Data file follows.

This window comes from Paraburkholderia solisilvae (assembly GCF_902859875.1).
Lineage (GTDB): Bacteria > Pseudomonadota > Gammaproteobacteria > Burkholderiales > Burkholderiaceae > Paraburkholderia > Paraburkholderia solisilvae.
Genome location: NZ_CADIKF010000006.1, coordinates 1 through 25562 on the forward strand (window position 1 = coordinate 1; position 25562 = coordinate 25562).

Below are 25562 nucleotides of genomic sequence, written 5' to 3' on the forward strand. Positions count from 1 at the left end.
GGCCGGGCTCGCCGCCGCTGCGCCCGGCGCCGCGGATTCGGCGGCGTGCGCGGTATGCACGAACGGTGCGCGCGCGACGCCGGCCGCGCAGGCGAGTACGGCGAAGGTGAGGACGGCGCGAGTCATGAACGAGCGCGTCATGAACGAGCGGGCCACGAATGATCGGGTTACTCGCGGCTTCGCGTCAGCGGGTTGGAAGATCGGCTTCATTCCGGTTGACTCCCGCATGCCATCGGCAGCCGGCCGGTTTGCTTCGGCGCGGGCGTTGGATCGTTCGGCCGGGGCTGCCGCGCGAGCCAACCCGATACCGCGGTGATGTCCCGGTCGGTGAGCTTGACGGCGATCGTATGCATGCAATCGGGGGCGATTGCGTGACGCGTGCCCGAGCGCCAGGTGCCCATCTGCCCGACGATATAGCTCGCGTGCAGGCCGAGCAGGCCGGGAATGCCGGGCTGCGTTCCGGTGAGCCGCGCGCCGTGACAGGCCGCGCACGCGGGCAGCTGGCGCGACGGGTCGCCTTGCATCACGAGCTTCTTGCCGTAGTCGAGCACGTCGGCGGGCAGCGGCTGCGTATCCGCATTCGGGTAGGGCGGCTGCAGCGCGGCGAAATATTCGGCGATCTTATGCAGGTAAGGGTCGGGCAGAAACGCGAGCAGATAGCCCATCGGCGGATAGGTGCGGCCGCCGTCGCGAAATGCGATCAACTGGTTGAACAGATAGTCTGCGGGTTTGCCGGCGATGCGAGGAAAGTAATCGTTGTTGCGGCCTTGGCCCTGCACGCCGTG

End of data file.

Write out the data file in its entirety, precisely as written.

This window comes from Paraburkholderia solisilvae (assembly GCF_902859875.1).
Lineage (GTDB): Bacteria > Pseudomonadota > Gammaproteobacteria > Burkholderiales > Burkholderiaceae > Paraburkholderia > Paraburkholderia solisilvae.
Genome location: NZ_CADIKF010000006.1, coordinates 1 through 25562 on the forward strand (window position 1 = coordinate 1; position 25562 = coordinate 25562).

Below are 25562 nucleotides of genomic sequence, written 5' to 3' on the forward strand. Positions count from 1 at the left end.
GGCCGGGCTCGCCGCCGCTGCGCCCGGCGCCGCGGATTCGGCGGCGTGCGCGGTATGCACGAACGGTGCGCGCGCGACGCCGGCCGCGCAGGCGAGTACGGCGAAGGTGAGGACGGCGCGAGTCATGAACGAGCGCGTCATGAACGAGCGGGCCACGAATGATCGGGTTACTCGCGGCTTCGCGTCAGCGGGTTGGAAGATCGGCTTCATTCCGGTTGACTCCCGCATGCCATCGGCAGCCGGCCGGTTTGCTTCGGCGCGGGCGTTGGATCGTTCGGCCGGGGCTGCCGCGCGAGCCAACCCGATACCGCGGTGATGTCCCGGTCGGTGAGCTTGACGGCGATCGTATGCATGCAATCGGGGGCGATTGCGTGACGCGTGCCCGAGCGCCAGGTGCCCATCTGCCCGACGATATAGCTCGCGTGCAGGCCGAGCAGGCCGGGAATGCCGGGCTGCGTTCCGGTGAGCCGCGCGCCGTGACAGGCCGCGCACGCGGGCAGCTGGCGCGACGGGTCGCCTTGCATCACGAGCTTCTTGCCGTAGTCGAGCACGTCGGCGGGCAGCGGCTGCGTATCCGCATTCGGGTAGGGCGGCTGCAGCGCGGCGAAATATTCGGCGATCTTATGCAGGTAAGGGTCGGGCAGAAACGCGAGCAGATAGCCCATCGGCGGATAGGTGCGGCCGCCGTCGCGAAATGCGATCAACTGGTTGAACAGATAGTCTGCGGGTTTGCCGGCGATGCGAGGAAAGTAATCGTTGTTGCGGCCTTGGCCCTGCACGCCGTG